Casertavecchia, a frazione of Caserta, is an Italian medieval village that lies at the foot of the Tifatini Mountains located 10 km north-east of the City of Caserta at an altitude of approximately 401 meters. Its name translated from Italian means "Old Caserta."
The origins of Casertavecchia are uncertain, but according to the Benedictine monk, Erchempert, in Ystoriola Langobardorum Beneventi degentium, the village was founded in 861 AD. The previous Roman town was called "Casam Irtam" (from the Latin meaning "home village located above").
Under Norman domination, the village began the construction of its cathedral, dedicated to St. Michael the Archangel. During this period it was controlled by the Swabian, Riccardo di Lauro (1232-1266), who increased the political power of the town.
The Aragons conquered the village in 1442 which began its long and gradual decline in importance. Eventually, Casertavecchia would host only the local seminary and the Bishop's seat. Under the rule of the Bourbons, major construction began taking place in the city of Caserta. By 1842 political rule had entirely moved to the great palace in the larger city, with the Casertan diocese finally relocating from Casertavecchia to Caserta.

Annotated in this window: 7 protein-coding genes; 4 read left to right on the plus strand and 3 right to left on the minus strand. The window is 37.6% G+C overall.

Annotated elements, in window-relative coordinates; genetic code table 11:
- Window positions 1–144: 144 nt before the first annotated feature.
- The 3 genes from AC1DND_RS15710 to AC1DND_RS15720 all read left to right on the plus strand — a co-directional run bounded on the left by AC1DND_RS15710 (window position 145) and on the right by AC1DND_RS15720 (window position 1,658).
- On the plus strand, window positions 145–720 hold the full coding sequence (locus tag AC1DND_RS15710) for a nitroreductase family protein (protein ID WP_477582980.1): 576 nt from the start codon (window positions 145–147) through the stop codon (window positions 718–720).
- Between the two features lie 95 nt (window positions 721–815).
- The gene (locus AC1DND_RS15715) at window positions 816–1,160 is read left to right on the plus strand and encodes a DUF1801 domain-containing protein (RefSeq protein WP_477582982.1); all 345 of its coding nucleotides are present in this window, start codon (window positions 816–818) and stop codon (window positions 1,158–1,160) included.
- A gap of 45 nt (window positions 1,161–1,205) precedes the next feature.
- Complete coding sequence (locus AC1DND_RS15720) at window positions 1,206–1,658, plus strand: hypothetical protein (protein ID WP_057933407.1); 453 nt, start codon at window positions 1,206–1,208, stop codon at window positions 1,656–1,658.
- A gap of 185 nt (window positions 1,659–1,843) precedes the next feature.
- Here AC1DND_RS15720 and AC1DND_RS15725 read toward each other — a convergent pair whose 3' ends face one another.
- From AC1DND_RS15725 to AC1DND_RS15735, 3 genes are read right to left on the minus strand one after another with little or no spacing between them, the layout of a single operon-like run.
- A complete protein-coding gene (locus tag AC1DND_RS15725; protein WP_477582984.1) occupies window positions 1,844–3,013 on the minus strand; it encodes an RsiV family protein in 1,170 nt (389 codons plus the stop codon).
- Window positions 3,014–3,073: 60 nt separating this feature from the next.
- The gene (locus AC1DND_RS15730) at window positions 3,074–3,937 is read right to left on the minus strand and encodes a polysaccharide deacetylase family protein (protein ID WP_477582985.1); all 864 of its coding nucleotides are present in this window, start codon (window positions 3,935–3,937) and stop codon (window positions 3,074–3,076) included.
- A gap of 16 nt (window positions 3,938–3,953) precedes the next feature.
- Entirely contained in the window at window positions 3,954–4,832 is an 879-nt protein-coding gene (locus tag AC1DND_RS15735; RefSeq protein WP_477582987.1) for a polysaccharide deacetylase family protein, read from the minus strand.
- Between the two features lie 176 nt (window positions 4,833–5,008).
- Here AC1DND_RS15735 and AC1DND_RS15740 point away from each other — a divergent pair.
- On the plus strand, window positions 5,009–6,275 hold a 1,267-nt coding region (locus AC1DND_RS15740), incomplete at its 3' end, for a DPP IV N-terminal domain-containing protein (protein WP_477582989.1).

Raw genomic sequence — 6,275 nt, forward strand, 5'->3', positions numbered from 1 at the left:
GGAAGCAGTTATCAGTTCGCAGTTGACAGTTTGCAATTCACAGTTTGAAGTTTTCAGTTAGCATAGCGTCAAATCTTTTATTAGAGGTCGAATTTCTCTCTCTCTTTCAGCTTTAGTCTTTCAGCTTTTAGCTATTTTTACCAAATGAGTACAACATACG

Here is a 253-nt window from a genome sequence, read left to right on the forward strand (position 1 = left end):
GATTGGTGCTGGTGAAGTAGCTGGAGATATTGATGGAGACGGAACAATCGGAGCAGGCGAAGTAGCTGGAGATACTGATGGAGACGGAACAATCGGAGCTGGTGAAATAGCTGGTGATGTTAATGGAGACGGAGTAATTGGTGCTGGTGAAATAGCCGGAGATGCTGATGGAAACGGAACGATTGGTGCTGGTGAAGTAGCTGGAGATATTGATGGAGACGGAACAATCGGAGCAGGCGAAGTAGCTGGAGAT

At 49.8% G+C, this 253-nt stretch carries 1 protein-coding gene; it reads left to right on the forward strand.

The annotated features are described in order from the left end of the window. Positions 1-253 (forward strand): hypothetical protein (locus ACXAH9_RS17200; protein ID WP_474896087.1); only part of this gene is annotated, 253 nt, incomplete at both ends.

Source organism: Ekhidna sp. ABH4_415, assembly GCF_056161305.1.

In 1960, Casertavecchia was designated an Italian National Monument.
On October 1, 1860 in the battle of the Volturna, the Neopolitans made one of their last stands of the battle in front of Caserta Vecchia, 400-500 Neopolitan soldiers surrendering to Giuseppi Garibaldi in one of the decisive battles of the Second Italian Independence War.
Today, the village is primarily a tourist destination. Sites worth visiting consist of the church, its bell tower, and the remains of the original castle. Visitors can dine in local pizzerias with panoramic views of the surrounding countryside.
|Wikimedia Commons has media related to Casertavecchia.|
- Historia Langabardorvm Beneventarnorvm at The Latin Library
- Historia Langobardorum Beneventanorum at the Institut für Mittelalter Forschung
- Ystoriola Langobardorum Beneventi degentium from the Monumenta Germaniae Historica